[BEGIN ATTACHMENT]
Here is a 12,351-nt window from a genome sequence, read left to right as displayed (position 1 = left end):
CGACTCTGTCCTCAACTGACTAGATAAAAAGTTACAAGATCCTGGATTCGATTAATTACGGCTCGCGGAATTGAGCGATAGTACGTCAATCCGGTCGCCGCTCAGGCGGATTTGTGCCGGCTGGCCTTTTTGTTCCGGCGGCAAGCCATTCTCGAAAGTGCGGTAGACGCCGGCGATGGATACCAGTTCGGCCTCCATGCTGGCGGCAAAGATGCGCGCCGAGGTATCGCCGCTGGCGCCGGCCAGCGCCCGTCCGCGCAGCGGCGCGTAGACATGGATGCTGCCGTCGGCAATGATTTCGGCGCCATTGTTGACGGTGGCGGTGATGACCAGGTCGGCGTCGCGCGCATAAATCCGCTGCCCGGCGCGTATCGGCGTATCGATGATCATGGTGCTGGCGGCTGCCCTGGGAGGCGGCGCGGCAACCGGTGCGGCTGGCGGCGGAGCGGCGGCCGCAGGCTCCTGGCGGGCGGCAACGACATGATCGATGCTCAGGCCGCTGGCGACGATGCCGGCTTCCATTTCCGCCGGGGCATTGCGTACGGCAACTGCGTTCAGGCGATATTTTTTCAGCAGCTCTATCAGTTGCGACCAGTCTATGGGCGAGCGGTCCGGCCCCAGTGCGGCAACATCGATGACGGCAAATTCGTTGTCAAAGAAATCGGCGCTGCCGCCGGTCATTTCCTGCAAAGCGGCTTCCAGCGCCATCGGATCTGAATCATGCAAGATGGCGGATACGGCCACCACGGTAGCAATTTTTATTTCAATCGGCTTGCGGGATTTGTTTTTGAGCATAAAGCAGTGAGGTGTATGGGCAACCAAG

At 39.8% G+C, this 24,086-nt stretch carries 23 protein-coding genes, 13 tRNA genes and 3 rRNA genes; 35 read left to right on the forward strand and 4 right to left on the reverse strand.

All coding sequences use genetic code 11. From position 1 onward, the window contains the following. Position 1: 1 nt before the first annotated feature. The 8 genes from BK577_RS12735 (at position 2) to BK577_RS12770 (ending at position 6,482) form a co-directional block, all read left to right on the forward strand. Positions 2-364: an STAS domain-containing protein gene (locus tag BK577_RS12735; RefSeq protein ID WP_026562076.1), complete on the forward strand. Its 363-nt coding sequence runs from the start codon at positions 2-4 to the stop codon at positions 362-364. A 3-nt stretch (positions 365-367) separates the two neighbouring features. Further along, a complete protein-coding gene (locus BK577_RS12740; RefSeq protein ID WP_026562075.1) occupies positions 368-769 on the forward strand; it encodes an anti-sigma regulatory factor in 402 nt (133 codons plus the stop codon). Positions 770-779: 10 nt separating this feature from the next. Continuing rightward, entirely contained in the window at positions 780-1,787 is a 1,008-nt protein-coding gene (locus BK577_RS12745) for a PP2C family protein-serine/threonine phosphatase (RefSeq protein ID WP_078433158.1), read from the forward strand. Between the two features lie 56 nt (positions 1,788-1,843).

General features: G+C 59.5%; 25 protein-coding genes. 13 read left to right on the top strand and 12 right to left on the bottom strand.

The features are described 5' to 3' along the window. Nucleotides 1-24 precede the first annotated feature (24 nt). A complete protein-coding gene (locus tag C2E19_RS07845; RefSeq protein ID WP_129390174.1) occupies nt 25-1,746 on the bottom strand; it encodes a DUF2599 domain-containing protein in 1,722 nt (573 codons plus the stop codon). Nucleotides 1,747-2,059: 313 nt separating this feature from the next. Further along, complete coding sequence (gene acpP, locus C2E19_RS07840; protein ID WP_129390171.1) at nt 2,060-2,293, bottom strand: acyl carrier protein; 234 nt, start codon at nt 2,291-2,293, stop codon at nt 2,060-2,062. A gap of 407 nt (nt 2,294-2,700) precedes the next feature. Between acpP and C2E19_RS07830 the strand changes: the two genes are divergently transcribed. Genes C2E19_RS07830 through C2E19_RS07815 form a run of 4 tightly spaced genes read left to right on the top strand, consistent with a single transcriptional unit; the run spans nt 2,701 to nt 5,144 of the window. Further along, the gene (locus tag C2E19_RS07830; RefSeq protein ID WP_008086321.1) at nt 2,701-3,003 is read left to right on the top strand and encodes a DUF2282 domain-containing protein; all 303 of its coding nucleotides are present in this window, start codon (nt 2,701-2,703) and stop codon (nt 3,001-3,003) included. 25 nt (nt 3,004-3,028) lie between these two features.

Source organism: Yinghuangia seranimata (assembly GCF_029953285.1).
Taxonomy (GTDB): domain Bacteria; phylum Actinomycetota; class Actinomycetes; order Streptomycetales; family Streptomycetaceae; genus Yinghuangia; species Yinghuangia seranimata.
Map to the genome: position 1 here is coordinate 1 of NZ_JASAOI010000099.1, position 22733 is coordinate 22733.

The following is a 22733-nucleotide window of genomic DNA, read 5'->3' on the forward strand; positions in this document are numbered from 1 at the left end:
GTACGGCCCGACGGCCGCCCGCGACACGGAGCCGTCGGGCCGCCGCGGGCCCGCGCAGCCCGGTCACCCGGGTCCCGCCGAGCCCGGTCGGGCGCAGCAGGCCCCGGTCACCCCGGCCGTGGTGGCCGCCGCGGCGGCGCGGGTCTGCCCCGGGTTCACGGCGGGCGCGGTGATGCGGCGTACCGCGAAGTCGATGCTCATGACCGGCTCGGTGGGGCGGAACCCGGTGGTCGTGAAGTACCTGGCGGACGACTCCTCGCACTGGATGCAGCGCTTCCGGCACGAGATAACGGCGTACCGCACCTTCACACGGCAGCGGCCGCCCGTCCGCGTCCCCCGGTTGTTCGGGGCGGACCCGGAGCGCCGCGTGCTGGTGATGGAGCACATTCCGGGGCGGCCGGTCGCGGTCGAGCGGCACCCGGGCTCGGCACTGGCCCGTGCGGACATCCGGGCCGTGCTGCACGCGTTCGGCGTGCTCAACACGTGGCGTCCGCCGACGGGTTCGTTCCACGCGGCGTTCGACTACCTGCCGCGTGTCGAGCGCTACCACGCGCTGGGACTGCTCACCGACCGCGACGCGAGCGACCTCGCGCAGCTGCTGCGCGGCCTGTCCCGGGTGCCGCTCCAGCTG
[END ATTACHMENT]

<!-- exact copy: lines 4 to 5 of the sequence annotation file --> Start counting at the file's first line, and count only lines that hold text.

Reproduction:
All coding sequences use genetic code 11. From position 1 onward, the window contains the following. Position 1: 1 nt before the first annotated feature. The 8 genes from BK577_RS12735 (at position 2) to BK577_RS12770 (ending at position 6,482) form a co-directional block, all read left to right on the forward strand. Positions 2-364: an STAS domain-containing protein gene (locus tag BK577_RS12735; RefSeq protein ID WP_026562076.1), complete on the forward strand. Its 363-nt coding sequence runs from the start codon at positions 2-4 to the stop codon at positions 362-364. A 3-nt stretch (positions 365-367) separates the two neighbouring features. Further along, a complete protein-coding gene (locus BK577_RS12740; RefSeq protein ID WP_026562075.1) occupies positions 368-769 on the forward strand; it encodes an anti-sigma regulatory factor in 402 nt (133 codons plus the stop codon). Positions 770-779: 10 nt separating this feature from the next. Continuing rightward, entirely contained in the window at positions 780-1,787 is a 1,008-nt protein-coding gene (locus BK577_RS12745) for a PP2C family protein-serine/threonine phosphatase (RefSeq protein ID WP_078433158.1), read from the forward strand. Between the two features lie 56 nt (positions 1,788-1,843).

General features: G+C 59.5%; 25 protein-coding genes. 13 read left to right on the top strand and 12 right to left on the bottom strand.